Pregnant at 18, expelled from school and no support from her parents.
This is a tragic story of a teenage girl from Anuradhapura. Let’s call her Namali because her story is real and she deserves to be more than a statistic.
Namali was a bright student, she obtained 9 distinctions for her Ordinary Level exams, and was hoping to score high at her Advance Level exams as well. Growing up in a single parent household, with her mother and three other siblings, she came from an underprivileged background. But she fought against the odds and studied hard hoping to do well in life.
When Namali’s mother could not afford to pay for any extra classes for her Advance Levels, it was her boyfriend who offered to help with the money. The set up worked for a while — until her abusive father came back into their lives. In a fit of rage her father cast her out of their home, leaving her little choice but to move in with her boyfriend.
While living at his home, her boyfriend’s sister warned her against using contraceptive pills. She told Namali that the pills could make her infertile in the future. The last thing she wanted was to get pregnant; she knew it would affect her education, so she suggested that her boyfriend and she have sex only during her ‘safe days’. Safe days isn’t the best form of contraception, and it was not too long before she discovered she was pregnant.
Namali tried to commit suicide after many failed attempts to abort her unborn child.
Teenage pregnancy in Sri Lanka
Her story is not too different from many other pregnant teens. According to this article in The Sunday Times, around 20,000 girls below the age of 20 years become pregnant every year. Some of them are as young as 11 years. The reasons for pregnancy can be anything from the lack of comprehensive reproductive health education and rape to poverty.
Here’s an infographic published with the article that gives you an overview of teen pregnancies in Sri Lanka.
It is encouraging that the percentage of teen pregnancies has dropped from 2007 to 2012. However, there could be more that are not covered by official statistics.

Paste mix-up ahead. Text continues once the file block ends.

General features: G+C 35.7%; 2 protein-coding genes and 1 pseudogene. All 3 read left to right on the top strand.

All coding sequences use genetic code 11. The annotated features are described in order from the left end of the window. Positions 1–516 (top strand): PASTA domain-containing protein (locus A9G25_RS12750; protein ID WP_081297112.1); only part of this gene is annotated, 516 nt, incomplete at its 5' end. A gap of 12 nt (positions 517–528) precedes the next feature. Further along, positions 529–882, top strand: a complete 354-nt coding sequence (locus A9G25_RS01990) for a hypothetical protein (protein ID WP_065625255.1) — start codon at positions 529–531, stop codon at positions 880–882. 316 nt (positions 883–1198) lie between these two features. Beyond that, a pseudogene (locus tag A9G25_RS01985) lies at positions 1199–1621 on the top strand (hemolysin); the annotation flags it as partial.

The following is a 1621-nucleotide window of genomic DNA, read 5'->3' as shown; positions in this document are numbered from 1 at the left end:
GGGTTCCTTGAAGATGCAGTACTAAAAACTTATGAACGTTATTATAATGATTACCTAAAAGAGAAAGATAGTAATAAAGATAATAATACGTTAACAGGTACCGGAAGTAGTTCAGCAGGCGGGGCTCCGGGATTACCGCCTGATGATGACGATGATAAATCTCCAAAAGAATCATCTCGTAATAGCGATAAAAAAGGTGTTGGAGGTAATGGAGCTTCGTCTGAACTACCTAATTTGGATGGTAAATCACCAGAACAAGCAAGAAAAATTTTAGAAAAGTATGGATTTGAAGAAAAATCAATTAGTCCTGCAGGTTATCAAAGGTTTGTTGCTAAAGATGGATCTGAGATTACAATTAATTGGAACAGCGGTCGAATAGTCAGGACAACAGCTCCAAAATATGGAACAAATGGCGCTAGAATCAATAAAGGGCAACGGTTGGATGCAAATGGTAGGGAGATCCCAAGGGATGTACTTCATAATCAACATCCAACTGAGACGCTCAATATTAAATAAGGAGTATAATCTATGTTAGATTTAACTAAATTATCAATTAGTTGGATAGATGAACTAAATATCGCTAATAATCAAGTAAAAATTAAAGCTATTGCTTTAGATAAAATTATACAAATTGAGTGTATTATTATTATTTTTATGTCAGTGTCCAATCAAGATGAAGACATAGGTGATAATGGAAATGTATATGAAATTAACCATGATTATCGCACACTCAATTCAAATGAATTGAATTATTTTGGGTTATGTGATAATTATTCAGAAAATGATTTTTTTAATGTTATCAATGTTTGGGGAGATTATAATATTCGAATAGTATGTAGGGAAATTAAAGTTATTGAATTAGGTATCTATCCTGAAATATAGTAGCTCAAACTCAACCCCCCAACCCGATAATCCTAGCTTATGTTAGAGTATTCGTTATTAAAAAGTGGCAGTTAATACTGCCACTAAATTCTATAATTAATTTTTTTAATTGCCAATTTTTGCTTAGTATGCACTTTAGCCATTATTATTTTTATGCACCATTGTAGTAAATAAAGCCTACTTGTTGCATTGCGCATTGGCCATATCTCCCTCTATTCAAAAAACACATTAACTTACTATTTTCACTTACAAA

We also don’t know if this drop means there has been an increase in the number of pregnancies that are aborted or go unregistered – which would make the situation even worse.
Teen pregnancy high in certain districts
Teenage pregnancy is disturbingly high in certain districts. The table below lists teen pregnancies from 2007 to 2009 in each district.
Teenage pregnancy is the highest in Trincomalee and been increasing over the three years. Mullativu and Batticaloa are other areas where teen pregnancies are on the decline.
The UNFPA report lists several reasons as to why teen pregnancies occur in Sri Lanka. One is the high level of unmet need for family planning because of various myths about practicing family planning. Another important factor listed is the lack of access to contraceptives.
How can comprehensive reproductive health education help?
Comprehensive reproductive health education alone will not solve the issue. It won’t help teenage rape victims, and to combat sexual crimes we need stricter laws, stronger policies and better law enforcement.
But in cases such as Namali’s, reproductive health education could have made a difference. It would have busted the myth that contraceptive pills would render her infertile in future. She would have known that sex during her ‘safe period’, is not quite safe. She would have known about different forms of contraception that are available.
Sri Lanka needs a comprehensive reproductive health education in schools around the island. With free education, almost all girls and boys receive their primary and secondary education. By introducing reproductive health knowledge, we can hope that a majority of adolescents would not be misled by myths and misconceptions about reproductive health.